Xeriscaping: what is it, and can I implement it in my garden here in Fort Lauderdale? You’re not alone if you’ve asked yourself this question! Xeriscaping is a pretty hot trend that might sound a little intimidating, but it’s actually a relatively simple way to tackle your landscaping and conserve water usage in your yard.
What is Xeriscaping?
In a nutshell, xeriscaping is the process of designing your garden in a way that requires little to no irrigation. Your mind may drift to desert gardens in Arizona that are pretty much exclusively cacti. However, there are a few different ways to tackle xeriscaping, which will allow you to add color and interest to your yard beyond cacti and succulents.
Xeriscaping follows a particular set of principles that encourage gardeners to use as little water as possible. While it is most prevalent in areas prone to significant drought (i.e., the desert), it has become quite the popular landscaping trend throughout North America, with thoughts of climate change top of mind for many.
The Basic Guiding Principles of Xeriscaping
As mentioned, xeriscaping can take on different forms, but it is a landscape design practice that follows the same basic principles. These are deliberate design, using drought-resistant plants, having little to no lawn, improving your soil, mulching, and general water conservation practice. Following these principles means you will save water and time on maintaining your garden.
This one is relatively self-explanatory. Like any garden, you need to go into it with some idea of how you will implement the principles listed above. We recommend starting small instead of expecting to transform your entire yard and garden into a xeriscaped landscape all in one go.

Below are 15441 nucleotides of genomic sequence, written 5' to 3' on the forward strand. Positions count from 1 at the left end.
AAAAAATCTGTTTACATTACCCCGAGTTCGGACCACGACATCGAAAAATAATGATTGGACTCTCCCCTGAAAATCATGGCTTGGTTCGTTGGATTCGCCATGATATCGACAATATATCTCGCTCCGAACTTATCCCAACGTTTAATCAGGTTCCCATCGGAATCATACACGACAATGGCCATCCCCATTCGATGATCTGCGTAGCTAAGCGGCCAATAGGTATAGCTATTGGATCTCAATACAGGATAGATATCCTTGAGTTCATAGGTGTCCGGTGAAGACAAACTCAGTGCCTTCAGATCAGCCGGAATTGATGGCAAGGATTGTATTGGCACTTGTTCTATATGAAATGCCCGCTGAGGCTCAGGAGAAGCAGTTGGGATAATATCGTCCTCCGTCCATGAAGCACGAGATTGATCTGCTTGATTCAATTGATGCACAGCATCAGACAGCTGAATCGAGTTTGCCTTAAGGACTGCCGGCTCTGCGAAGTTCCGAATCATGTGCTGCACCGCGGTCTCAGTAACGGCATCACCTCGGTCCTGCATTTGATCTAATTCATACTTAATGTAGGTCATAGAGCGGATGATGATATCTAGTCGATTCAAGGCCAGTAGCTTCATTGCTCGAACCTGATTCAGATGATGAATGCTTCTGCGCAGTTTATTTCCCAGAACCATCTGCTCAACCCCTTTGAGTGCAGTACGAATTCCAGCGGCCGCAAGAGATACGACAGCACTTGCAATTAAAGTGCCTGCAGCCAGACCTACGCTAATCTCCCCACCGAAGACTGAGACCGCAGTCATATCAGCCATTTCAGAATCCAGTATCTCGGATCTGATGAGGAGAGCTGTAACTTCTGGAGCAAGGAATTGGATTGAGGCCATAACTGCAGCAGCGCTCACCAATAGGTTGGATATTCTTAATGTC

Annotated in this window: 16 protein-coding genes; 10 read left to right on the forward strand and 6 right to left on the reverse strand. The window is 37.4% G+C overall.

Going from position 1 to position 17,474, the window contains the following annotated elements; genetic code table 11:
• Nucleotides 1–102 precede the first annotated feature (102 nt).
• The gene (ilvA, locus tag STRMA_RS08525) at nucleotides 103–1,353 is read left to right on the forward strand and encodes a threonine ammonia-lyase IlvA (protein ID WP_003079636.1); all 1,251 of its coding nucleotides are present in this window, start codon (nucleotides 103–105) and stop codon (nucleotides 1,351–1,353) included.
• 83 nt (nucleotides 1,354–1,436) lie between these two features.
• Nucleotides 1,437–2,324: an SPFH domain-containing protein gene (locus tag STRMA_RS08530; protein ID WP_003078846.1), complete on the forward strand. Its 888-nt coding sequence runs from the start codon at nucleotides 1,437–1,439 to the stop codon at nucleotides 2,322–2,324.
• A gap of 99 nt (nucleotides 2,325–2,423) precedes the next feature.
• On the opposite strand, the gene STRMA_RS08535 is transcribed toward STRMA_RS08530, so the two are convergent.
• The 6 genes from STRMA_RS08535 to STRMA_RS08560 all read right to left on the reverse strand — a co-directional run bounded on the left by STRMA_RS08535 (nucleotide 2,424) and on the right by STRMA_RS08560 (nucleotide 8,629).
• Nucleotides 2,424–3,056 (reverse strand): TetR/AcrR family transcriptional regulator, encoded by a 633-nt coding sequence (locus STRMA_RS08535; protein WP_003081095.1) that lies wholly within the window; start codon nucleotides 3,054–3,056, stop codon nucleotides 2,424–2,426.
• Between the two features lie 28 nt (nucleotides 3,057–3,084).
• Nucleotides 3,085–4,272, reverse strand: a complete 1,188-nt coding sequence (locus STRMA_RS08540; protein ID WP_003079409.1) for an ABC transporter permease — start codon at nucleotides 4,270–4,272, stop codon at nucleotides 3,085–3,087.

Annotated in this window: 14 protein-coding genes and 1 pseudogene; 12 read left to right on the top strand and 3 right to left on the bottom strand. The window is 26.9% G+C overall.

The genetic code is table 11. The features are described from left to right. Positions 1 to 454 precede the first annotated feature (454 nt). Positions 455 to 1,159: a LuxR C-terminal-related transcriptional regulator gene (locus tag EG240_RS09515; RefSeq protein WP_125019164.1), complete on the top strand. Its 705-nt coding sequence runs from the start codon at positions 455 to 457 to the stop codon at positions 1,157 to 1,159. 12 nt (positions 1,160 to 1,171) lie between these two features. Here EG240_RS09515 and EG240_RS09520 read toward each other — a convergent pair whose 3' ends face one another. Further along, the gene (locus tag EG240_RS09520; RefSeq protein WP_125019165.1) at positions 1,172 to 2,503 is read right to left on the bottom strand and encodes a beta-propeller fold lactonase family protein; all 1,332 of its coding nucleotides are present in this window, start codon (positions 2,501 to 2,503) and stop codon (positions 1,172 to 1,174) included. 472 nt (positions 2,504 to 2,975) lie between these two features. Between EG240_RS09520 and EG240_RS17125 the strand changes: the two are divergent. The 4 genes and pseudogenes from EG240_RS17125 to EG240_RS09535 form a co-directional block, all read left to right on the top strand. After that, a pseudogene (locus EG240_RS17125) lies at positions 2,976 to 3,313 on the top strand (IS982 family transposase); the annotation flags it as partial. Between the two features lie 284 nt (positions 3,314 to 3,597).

Pick one section of your yard or one garden bed that will be your designated xeriscaping space to experiment with using the rest of the guiding principles in this blog! Play with textures, add some color, and keep pollinators in mind as you start your experimental garden bed. Little by little, you can turn your yard into a full-blown, xeriscaped landscape.
Use Native, Drought Resistant Plants
Native plants are an essential aspect of xeriscaping! You automatically set yourself up for water conservation success by selecting plants designed to survive drought conditions. And, lucky for us in Florida, many native plants are ideal for xeriscaping.
Blanket flowers are a beautiful perennial with high drought tolerance. They will add some color to your xeriscaped garden with their bright red and yellow blooms and attract welcome visitors like butterflies. Swamp sunflower, beach sunflower, bluestem grass, seagrape, and sweet acacia are all native plants that make excellent additions to a xeriscaped yard here in SoFlo.
Less Lawn, More Mulch
We understand that many folks love their lawn, particularly if they have little ones running around. With that said, turfgrass, by nature, requires a lot of water to maintain. Some turfgrasses are more drought-tolerant than others, so if you’re attached to having some of that lush grass in your landscape, you can still do it within the means of a xeriscaped yard to a certain extent.
Having a small amount of grass does have a few benefits since it can help reduce runoff and mitigate the heat. Just be mindful of how much you have and where you place it. Having more mulched areas than grassy areas in your yard will, on the other hand, require far less maintenance, irrigation, fertilization, and it reduces evaporation significantly.
Improve Your Soil
Xeriscaped yards very much depend on healthy, well-balanced soil. If you aim to conserve water (which is the main idea with xeriscaping your landscape), your soil needs to retain moisture and have excellent drainage. You can achieve this by amending your soil with quality compost and doing a soil test to determine the pH of your soil. You may need to incorporate amendments such as limestone if your soil is highly acidic or sphagnum peat if the pH level of your soil is too alkaline.
This goes without saying! The whole purpose of xeriscaping your yard is to conserve water. While xeriscaped yards require significantly less water than many others, they still need water! You can achieve this by utilizing an underground irrigation system vs. a traditional hose or sprinkler, watering deeply but infrequently, and watering at the appropriate time of day.
For more ideas on how to xeriscape your South Florida yard or to pick up some drought-tolerant native plants, stop by Living Color Garden Center! We’d be happy to help.